Brisket Blues

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JimmyPickles

Newbie
Original poster
Mar 4, 2024
1
1
Hi All, could really use some advice with my brisket game. I have now cooked 4 and only 1 was edible. Below is how I cooked the last one...

Started with a 6.3 pound brisket from Costco. Nice looking brisket, Rubbed the night before. Took out of the fridge about 10am the next day. Got the pellet grill preheated to about 250 and put the meat on at noon. Placed 2 probes in the meat. At around 2pm I put a pan of water in the smoker for moisture. The meat temp rose gradually and at about 5pm it was about 175. I wrapped it in foil and put back until about 203, at which time I pulled to rest. I took it off the heat at about 8pm and we cut into it at 9. Hard as a rock and dry. That said, there was a lot of juice in the foil, just none in the brisket!

I have a relatively new Camp Chef grill and feel it holds the temp really well, so I don't think that's the problem.

Thoughts?

Thanks for any direction you can provide.

JP
 
With a small piece of flat, once it hits 150~160°, I put it in a foil pan with some liquid (broth, beer works well) and cover with foil. Cook until probe tender. I suppose you could put it back on the rack at the end to firm up the bark, but I don't.

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First off, was this a whole packer or a flat? 6lbs is a pretty small whole packer…

How did you trim fat? Did you leave about 1/4 inch on the fat cap and cook fat cap down?

if you are trying to start out with flats only, I would stop that immediately. Flats are a challenge when separated from the point. I had a few failed flats early on.

I always make a whole packer and cook it at 275 till probe tender which like JLeonard JLeonard said, can be different with each cook. I stopped wrapping and all that a while back.
 
^^^^ Cooking to tenderness is the key.
And was it a heated rest ?
If so, at what temp ?

I just wrap and put in a cooler loaded with towels or a moving blanket.

Keith
 
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JP, first, welcome to SMF from Southeast Missouri.

Now, in reading everything you wrote, you have what we all will assume is a brisket flat, and, as noted, the hardest thing to do when starting on the brisket journey (experience talking).

Flats can be done, but it has been my experience that the have to be done ever so slowly. My first successful flat was smoked at no more than 225° F and I left most of the fat on.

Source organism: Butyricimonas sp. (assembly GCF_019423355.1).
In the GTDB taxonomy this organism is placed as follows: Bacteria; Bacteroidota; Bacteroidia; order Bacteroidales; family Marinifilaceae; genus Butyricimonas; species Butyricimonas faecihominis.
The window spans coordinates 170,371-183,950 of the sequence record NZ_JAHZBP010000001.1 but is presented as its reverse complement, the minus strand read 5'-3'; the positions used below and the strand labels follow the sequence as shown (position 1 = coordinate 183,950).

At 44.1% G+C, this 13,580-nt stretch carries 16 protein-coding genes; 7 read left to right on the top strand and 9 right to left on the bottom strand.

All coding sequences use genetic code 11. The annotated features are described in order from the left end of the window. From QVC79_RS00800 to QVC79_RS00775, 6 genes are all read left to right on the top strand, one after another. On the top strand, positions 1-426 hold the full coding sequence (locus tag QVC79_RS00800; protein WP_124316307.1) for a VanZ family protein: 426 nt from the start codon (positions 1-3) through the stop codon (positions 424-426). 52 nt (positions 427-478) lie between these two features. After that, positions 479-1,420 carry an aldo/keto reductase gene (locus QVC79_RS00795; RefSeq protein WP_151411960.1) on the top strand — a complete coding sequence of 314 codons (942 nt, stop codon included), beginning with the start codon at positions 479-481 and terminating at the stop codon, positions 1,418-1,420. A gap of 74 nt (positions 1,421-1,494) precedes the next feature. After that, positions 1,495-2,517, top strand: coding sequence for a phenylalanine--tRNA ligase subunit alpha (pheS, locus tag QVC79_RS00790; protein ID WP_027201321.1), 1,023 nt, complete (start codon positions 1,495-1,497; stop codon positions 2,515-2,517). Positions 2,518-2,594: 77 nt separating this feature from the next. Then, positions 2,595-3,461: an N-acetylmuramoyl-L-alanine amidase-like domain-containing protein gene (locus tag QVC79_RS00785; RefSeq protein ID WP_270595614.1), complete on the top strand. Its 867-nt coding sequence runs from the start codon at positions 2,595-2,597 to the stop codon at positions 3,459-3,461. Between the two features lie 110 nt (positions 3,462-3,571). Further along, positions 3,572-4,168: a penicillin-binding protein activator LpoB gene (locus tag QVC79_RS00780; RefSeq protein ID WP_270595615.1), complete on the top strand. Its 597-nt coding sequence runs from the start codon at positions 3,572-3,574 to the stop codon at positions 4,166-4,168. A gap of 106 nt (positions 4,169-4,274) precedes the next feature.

You have to be sure that your cooking chamber is what your probe is reading. I use a simple oven thermometer sitting on the grate I'm cooking at.

Wrap at 165, or dont as Sandy pointed out, but, when it probes tender, do wrap and rest for as long as you can! For a small flat, start your cook at 8 am, believe me, it's going to still be hot even after 3 hours (we all typically wrap in foil, then in towels and put inside a dry cooler [known as FTC]). Probe tender is key!
 
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I assumed it was a flat when he said the IT reached 175 in 5 hrs (noon-5pm)... No way would a whole packard be that in 5 hrs ...

When we mention probe tender (for doneness)... I usually start poking with my probe around 190 degrees (every 5 degrees after)... When we do this we poke it in in all different places of the flat (4,5,6 places)... When it slides in and out with no resistance in all places it is then done and ready for the cooler rest... This can happen any where's starting around 190 degrees IT up to 210+ if needed...
 
Smoking to meat temp will result in failures quite often. I use meat temp as a guide to start poking the meat with the probe. It is done when it is tender regardless of what the meat temp indicates. I don't use a meat temp probe at all except toward the end of a cook, and then it is usually just to see if the meat resists (needs longer in the smoker) or it slides right in (done).

Like others have said, 6 lbs is probably a flat. Ugh. Buy a full packer next time. And when you do, probe the flat for tenderness, not the fattier point, which will lie to your face and tell you it is done when it still has a while to go.

Briskets get their juiciness from melted collagen, not anything injected or what has oozed out. Collagen is what makes brisket and well-worked muscles tough and dry if not cooked long enough. It is counter-intuitive, but a fact.

Meat-heat-time makes for a great brisket. You can't smoke or cook a brisket with your thoughts. Leave it alone and learn what a probe poke tells you.

You've got all the info you need to achieve your 2nd edible brisket. Your next one will be a success.

Ray
 
If you are going to smoke flats, I'd recommend following the write by SmokinAl SmokinAl
 
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